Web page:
I guess Bennett never learned that coal in the stocking is for naughty kids.

Harper Races to Abbott's Aid in Australia's Moment of Need

The Disaffected Lib - Mon, 12/15/2014 - 09:37

Stephen Harper has pledged that "Australia will not stand alone" as he revealed that Canada's six remaining CF-18 fighters have been dispatched to an airbase "down under" from where they'll begin bombing strikes against ISIS targets in Sydney tomorrow.

Even though the hostage incident ended with Australian police storming the cafe and shooting the gunman, Harper said it's important the cafe be leveled as a warning to Islamic extremists around the world.  He promised reconstruction aid to establish a Tim Horton's in its place.

Harper said while mosques will remain "more or less off-limits" a team of Canadian special forces is already scouring Sydney to identify targets for air strikes such as fallafel stands or halal butcher shops.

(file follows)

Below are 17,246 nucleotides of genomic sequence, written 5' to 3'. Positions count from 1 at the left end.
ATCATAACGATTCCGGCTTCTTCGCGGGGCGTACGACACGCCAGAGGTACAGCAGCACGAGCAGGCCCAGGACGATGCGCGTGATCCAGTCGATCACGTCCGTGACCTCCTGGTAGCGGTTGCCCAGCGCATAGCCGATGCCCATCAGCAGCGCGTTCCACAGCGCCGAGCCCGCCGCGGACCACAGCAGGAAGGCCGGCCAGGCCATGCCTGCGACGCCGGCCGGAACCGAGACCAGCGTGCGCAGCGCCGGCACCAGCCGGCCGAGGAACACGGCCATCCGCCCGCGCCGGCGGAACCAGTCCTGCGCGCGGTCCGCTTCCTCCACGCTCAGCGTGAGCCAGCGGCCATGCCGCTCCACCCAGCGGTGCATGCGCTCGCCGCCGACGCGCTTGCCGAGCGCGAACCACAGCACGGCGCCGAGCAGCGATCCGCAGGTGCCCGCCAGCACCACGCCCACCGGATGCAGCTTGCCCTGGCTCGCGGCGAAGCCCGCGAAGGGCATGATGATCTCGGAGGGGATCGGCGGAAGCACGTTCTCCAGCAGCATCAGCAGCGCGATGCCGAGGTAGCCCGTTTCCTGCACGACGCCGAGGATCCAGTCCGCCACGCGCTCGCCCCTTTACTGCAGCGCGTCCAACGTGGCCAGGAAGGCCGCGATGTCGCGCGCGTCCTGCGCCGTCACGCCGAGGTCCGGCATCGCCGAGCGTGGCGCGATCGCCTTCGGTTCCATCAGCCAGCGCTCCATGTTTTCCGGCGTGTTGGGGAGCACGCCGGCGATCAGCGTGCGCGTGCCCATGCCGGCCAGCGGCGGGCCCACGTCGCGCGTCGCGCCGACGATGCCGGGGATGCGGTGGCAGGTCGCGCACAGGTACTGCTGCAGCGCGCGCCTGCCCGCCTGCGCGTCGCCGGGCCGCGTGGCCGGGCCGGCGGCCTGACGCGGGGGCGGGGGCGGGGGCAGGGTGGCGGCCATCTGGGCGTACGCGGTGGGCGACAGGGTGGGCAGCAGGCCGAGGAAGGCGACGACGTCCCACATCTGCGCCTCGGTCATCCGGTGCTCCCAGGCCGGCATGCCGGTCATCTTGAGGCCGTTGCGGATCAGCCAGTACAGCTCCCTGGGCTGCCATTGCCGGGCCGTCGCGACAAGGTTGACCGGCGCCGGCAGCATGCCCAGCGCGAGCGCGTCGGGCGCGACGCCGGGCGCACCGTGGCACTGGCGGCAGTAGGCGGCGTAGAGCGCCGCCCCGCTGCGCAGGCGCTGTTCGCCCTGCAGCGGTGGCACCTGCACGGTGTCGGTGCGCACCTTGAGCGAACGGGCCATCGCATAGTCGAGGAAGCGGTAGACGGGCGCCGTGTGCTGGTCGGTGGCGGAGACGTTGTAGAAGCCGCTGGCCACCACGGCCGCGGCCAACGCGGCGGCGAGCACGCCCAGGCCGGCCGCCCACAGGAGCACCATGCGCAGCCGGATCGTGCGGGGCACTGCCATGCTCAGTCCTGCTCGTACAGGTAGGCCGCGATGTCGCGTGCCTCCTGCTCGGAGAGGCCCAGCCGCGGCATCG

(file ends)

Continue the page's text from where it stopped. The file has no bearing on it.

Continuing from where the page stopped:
Canada's bombing mission to Australia is expected to last no more than six months but Harper said he won't be tied down by deadlines.

Harper angrily denied that the deployment will leave Canadian airspace undefended, saying that Canadian sovereignty will be protected by the United States Air Force, "just like they've been doing all along, ya ninny."

The prime minister has also dispatched foreign affairs minister, John Baird, and several dozen aides to tour the devastation.  For his part, minister Baird said he's heard the after hours scene in Sydney is simply amazing.

Harper Exposed Once More

Politics and its Discontents - Mon, 12/15/2014 - 09:34